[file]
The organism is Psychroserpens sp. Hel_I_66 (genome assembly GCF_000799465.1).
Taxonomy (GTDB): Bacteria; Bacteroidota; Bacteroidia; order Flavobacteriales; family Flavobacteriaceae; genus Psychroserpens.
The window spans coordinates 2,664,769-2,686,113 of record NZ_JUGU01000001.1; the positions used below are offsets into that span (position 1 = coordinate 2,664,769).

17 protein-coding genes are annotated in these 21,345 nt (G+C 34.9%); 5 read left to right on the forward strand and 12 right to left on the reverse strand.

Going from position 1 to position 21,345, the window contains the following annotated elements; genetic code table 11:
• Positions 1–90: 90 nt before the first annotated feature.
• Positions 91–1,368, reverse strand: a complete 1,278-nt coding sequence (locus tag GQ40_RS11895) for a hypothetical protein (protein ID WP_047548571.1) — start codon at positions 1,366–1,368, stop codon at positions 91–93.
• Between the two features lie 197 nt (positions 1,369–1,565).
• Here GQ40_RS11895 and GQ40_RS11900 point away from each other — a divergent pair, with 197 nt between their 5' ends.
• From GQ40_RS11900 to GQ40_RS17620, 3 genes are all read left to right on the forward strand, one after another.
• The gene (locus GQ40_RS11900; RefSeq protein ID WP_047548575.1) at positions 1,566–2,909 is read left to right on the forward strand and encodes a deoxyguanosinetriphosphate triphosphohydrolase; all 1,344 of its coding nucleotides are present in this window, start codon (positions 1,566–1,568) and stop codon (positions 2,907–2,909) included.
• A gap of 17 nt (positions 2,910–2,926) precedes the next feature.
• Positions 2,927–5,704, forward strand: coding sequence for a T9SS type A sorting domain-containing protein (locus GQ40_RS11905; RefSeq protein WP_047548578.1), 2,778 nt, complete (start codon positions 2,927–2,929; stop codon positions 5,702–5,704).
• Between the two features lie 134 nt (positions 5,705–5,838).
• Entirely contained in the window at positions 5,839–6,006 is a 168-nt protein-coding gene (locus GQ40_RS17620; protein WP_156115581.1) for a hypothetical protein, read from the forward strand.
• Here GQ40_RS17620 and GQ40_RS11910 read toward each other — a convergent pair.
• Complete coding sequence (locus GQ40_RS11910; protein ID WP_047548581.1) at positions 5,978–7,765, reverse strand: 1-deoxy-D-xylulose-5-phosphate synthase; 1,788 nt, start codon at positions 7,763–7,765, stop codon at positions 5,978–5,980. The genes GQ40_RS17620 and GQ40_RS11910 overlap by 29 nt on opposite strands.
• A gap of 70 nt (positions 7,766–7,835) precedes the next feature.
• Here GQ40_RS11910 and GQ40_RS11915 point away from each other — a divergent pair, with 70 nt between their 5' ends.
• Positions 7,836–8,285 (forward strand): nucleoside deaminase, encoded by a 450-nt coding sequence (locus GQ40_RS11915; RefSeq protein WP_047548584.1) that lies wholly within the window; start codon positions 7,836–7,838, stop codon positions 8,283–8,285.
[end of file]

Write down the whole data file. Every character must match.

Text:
The organism is Psychroserpens sp. Hel_I_66 (genome assembly GCF_000799465.1).
Taxonomy (GTDB): Bacteria; Bacteroidota; Bacteroidia; order Flavobacteriales; family Flavobacteriaceae; genus Psychroserpens.
The window spans coordinates 2,664,769-2,686,113 of record NZ_JUGU01000001.1; the positions used below are offsets into that span (position 1 = coordinate 2,664,769).

17 protein-coding genes are annotated in these 21,345 nt (G+C 34.9%); 5 read left to right on the forward strand and 12 right to left on the reverse strand.

Going from position 1 to position 21,345, the window contains the following annotated elements; genetic code table 11:
• Positions 1–90: 90 nt before the first annotated feature.
• Positions 91–1,368, reverse strand: a complete 1,278-nt coding sequence (locus tag GQ40_RS11895) for a hypothetical protein (protein ID WP_047548571.1) — start codon at positions 1,366–1,368, stop codon at positions 91–93.
• Between the two features lie 197 nt (positions 1,369–1,565).
• Here GQ40_RS11895 and GQ40_RS11900 point away from each other — a divergent pair, with 197 nt between their 5' ends.
• From GQ40_RS11900 to GQ40_RS17620, 3 genes are all read left to right on the forward strand, one after another.
• The gene (locus GQ40_RS11900; RefSeq protein ID WP_047548575.1) at positions 1,566–2,909 is read left to right on the forward strand and encodes a deoxyguanosinetriphosphate triphosphohydrolase; all 1,344 of its coding nucleotides are present in this window, start codon (positions 1,566–1,568) and stop codon (positions 2,907–2,909) included.
• A gap of 17 nt (positions 2,910–2,926) precedes the next feature.
• Positions 2,927–5,704, forward strand: coding sequence for a T9SS type A sorting domain-containing protein (locus GQ40_RS11905; RefSeq protein WP_047548578.1), 2,778 nt, complete (start codon positions 2,927–2,929; stop codon positions 5,702–5,704).
• Between the two features lie 134 nt (positions 5,705–5,838).
• Entirely contained in the window at positions 5,839–6,006 is a 168-nt protein-coding gene (locus GQ40_RS17620; protein WP_156115581.1) for a hypothetical protein, read from the forward strand.
• Here GQ40_RS17620 and GQ40_RS11910 read toward each other — a convergent pair.
• Complete coding sequence (locus GQ40_RS11910; protein ID WP_047548581.1) at positions 5,978–7,765, reverse strand: 1-deoxy-D-xylulose-5-phosphate synthase; 1,788 nt, start codon at positions 7,763–7,765, stop codon at positions 5,978–5,980. The genes GQ40_RS17620 and GQ40_RS11910 overlap by 29 nt on opposite strands.
• A gap of 70 nt (positions 7,766–7,835) precedes the next feature.
• Here GQ40_RS11910 and GQ40_RS11915 point away from each other — a divergent pair, with 70 nt between their 5' ends.
• Positions 7,836–8,285 (forward strand): nucleoside deaminase, encoded by a 450-nt coding sequence (locus GQ40_RS11915; RefSeq protein WP_047548584.1) that lies wholly within the window; start codon positions 7,836–7,838, stop codon positions 8,283–8,285.